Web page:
Psaki: 'Inflation Doesn't Include Energy and Food Prices. Headline Inflation Does'

By Susan Jones | April 12, 2022 | 5:06am EDT
White House Press Secretary Jen Psaki (Photo by MANDEL NGAN/AFP via Getty Images)
White House Press Secretary Jen Psaki (Photo by MANDEL NGAN/AFP via Getty Images)

(CNSNews.com) - White House Press Secretary Jen Psaki is not an economist, but her spin on the anticipated March 2022 inflation report, due out this morning, was interesting.

At Monday's press conference, Psaki differentiated between "core" inflation and what she called "headline" inflation.

"How high do you expect these numbers to be?" a reporter asked Psaki the day before the Bureau of Labor Statistics releases the Consumer Price Index for March:

"So because of the actions we've taken to address Putin -- the Putin price hike, we are in a better place than we were last month," Psaki responded.

"But we expect March CPI headline inflation to be extraordinarily elevated due to Putin's price hike. And we expect a large difference between core and headline inflation, reflecting the global disruptions in energy and food markets.

"According -- inflation doesn't include energy and food prices. Headline inflation does," Psaki said. "And of course, we know that core inflation, you know, energy, the impact of energy, of course, on oil prices, gas prices, we expect that to continue to reflect what we've seen the increases be over the course of this invasion."

Regardless of what you call it, both "core" inflation and "headline" inflation, as Psaki put it, were already running at 40-year highs in February.

And she's right -- by some measures, inflation is even worse in March.

On Monday, the Bureau of Labor Statistics reported that the Consumer Price Index for All Urban Consumers (representing about 93 percent of the total U.S. population) increased 1.2 percent in March on a seasonally adjusted basis after rising 0.8 percent in February and  0.6 percent in January. Increases in the indexes for gasoline, shelter, and food were the largest contributors to the seasonally adjusted all items increase, which Psaki has dubbed "headline inflation."

But the rising cost of food, shelter and fuel are what consumers may be most aware of.

Over the last 12 months, the all items index increased 8.5 percent before seasonal adjustment, the largest 12-month increase since the period ending December 1981.

The index for all items less food and energy ("core" inflation) rose 0.3 percent in March following a 0.5-percent increase in February and a 0.6 percent increase in January. The shelter index was by far the biggest factor in the increase.

The all items less food and energy index rose 6.5 percent, the largest 12-month change since the period ending August 1982.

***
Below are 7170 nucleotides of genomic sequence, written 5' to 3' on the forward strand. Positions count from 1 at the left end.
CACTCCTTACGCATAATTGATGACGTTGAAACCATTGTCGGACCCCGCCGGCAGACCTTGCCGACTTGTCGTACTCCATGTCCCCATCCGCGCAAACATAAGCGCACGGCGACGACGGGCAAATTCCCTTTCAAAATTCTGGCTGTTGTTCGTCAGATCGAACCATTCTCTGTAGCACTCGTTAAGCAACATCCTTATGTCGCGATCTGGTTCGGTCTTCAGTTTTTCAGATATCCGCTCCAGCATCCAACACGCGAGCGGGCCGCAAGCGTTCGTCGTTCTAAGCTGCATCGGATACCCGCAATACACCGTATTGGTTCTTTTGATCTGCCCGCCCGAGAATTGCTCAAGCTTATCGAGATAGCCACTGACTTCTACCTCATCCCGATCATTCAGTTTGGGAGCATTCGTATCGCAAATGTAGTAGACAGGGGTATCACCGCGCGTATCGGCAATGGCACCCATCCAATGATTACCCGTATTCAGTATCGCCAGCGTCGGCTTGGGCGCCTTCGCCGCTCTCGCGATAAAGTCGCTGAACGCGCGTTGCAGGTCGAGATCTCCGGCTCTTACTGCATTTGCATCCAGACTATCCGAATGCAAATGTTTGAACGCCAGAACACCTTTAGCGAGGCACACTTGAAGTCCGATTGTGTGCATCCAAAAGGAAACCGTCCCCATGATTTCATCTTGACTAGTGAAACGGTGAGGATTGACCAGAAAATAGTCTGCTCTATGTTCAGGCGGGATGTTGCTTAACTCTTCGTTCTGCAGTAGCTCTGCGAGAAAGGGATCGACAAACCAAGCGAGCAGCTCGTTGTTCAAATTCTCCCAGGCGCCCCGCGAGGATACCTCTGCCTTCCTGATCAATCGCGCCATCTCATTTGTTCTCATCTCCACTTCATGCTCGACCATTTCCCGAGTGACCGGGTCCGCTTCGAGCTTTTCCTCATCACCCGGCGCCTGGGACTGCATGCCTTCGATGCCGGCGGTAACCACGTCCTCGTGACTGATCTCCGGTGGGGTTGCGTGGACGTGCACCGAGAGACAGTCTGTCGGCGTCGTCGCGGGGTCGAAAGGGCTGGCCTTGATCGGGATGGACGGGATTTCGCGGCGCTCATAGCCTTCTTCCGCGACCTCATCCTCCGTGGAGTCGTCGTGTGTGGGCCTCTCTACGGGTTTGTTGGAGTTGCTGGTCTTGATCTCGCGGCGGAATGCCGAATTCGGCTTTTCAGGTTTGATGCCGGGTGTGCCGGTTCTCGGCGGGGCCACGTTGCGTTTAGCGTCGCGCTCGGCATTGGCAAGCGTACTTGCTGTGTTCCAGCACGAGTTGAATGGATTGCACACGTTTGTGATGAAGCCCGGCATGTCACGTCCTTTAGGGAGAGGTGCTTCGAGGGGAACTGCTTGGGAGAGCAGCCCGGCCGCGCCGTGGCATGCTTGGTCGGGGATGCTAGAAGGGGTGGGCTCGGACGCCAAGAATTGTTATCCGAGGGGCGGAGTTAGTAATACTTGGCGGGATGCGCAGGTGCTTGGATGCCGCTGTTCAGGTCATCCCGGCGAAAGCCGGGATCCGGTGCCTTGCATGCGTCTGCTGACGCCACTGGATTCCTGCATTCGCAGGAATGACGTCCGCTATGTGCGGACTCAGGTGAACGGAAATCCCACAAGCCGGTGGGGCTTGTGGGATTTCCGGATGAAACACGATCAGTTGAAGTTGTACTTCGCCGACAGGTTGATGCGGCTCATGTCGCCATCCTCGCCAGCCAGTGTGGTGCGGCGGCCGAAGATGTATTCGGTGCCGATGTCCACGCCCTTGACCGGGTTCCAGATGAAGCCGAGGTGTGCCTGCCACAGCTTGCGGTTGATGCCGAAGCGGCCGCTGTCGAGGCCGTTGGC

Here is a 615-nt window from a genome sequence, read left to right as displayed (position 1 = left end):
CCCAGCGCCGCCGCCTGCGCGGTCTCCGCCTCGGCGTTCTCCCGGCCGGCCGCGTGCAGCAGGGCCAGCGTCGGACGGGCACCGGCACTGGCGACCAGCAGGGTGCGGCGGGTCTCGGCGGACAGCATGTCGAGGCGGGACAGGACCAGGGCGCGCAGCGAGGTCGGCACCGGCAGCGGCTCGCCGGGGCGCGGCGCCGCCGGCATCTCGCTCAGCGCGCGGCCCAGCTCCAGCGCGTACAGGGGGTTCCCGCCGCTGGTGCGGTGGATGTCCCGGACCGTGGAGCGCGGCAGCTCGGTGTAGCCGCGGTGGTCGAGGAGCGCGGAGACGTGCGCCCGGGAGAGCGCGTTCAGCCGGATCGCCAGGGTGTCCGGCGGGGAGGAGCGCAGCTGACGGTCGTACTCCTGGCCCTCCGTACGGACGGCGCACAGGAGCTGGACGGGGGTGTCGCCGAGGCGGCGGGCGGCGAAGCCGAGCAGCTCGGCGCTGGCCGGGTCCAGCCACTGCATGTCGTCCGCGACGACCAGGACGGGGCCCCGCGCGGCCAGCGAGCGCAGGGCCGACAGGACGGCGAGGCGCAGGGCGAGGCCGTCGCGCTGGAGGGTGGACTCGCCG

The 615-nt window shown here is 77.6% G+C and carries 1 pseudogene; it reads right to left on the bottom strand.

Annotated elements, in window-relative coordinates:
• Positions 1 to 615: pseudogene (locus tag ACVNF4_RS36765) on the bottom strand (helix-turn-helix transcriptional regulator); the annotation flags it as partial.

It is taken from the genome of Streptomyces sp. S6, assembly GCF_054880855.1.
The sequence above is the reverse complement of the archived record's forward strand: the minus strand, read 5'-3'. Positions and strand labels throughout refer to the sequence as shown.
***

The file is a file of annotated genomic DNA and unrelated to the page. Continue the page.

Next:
Psaki told reporters on Monday that average gasoline prices are up more than 80 cents a gallon since "Putin's military buildup accelerated in January." (Republicans note that gasoline prices were rising even before that, and they blame President Biden's for his shift away from fossil fuels.)

"Most of the (gas price) increase occurred in the month of March," Psaki said, "and at times, gas prices were more than a dollar above pre-invasion level. So that roughly 25 percent increase in gas prices will drive tomorrow's inflation reading. And certainly -- it's not a surprise to us, but we certainly think it will be reflected,” she continued:

"And in March, again, to give you a point of comparison, the average cost of a barrel of oil was around $110. That's compared to about $75 at the beginning of the year. So we expect this to all be reflected as we look at the data tomorrow.

"I will say that any time there is heightened monthly data or inflation reporting or numbers, it is a reminder to us, to our allies on the Hill, and hopefully to many of the American people, that we need to do more to reduce costs for the American people.

"We have, of course, legislation that could do exactly that; cut the cost of child care, of health care, of elder care. These all have enormous impacts on people's budgets, on when they're doing those calculations at their kitchen table. And -- and certainly this data will be a reminder of the need to do something and take additional steps."

Later, in response to another reporter, Psaki said she was anticipating "an increase in the overarching headline number" because of higher oil prices.

"The core inflation, as you know, because you cover this very closely, does impact a range of factors that we're still working to address. So -- but I was making a prediction about the headline component."

BLS released the March inflation report at 8:30 Tuesday morning.

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